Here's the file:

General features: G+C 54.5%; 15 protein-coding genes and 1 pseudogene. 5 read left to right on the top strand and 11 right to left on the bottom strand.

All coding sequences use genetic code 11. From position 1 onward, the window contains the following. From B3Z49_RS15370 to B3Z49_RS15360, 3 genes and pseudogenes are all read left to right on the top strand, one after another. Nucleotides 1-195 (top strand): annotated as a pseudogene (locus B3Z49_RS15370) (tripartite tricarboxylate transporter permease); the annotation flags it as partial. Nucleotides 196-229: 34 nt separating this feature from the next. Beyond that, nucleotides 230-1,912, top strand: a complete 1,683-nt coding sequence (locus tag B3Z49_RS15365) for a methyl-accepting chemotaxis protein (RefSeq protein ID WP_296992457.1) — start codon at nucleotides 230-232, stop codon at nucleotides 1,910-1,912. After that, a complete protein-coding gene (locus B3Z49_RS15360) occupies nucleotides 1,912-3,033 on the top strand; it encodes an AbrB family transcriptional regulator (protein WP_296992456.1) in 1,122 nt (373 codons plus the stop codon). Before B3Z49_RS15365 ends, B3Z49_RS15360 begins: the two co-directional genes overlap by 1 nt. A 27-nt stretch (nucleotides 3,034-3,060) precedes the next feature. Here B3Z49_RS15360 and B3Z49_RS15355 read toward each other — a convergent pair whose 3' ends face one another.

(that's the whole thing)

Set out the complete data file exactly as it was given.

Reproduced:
General features: G+C 54.5%; 15 protein-coding genes and 1 pseudogene. 5 read left to right on the top strand and 11 right to left on the bottom strand.

All coding sequences use genetic code 11. From position 1 onward, the window contains the following. From B3Z49_RS15370 to B3Z49_RS15360, 3 genes and pseudogenes are all read left to right on the top strand, one after another. Nucleotides 1-195 (top strand): annotated as a pseudogene (locus B3Z49_RS15370) (tripartite tricarboxylate transporter permease); the annotation flags it as partial. Nucleotides 196-229: 34 nt separating this feature from the next. Beyond that, nucleotides 230-1,912, top strand: a complete 1,683-nt coding sequence (locus tag B3Z49_RS15365) for a methyl-accepting chemotaxis protein (RefSeq protein ID WP_296992457.1) — start codon at nucleotides 230-232, stop codon at nucleotides 1,910-1,912. After that, a complete protein-coding gene (locus B3Z49_RS15360) occupies nucleotides 1,912-3,033 on the top strand; it encodes an AbrB family transcriptional regulator (protein WP_296992456.1) in 1,122 nt (373 codons plus the stop codon). Before B3Z49_RS15365 ends, B3Z49_RS15360 begins: the two co-directional genes overlap by 1 nt. A 27-nt stretch (nucleotides 3,034-3,060) precedes the next feature. Here B3Z49_RS15360 and B3Z49_RS15355 read toward each other — a convergent pair whose 3' ends face one another.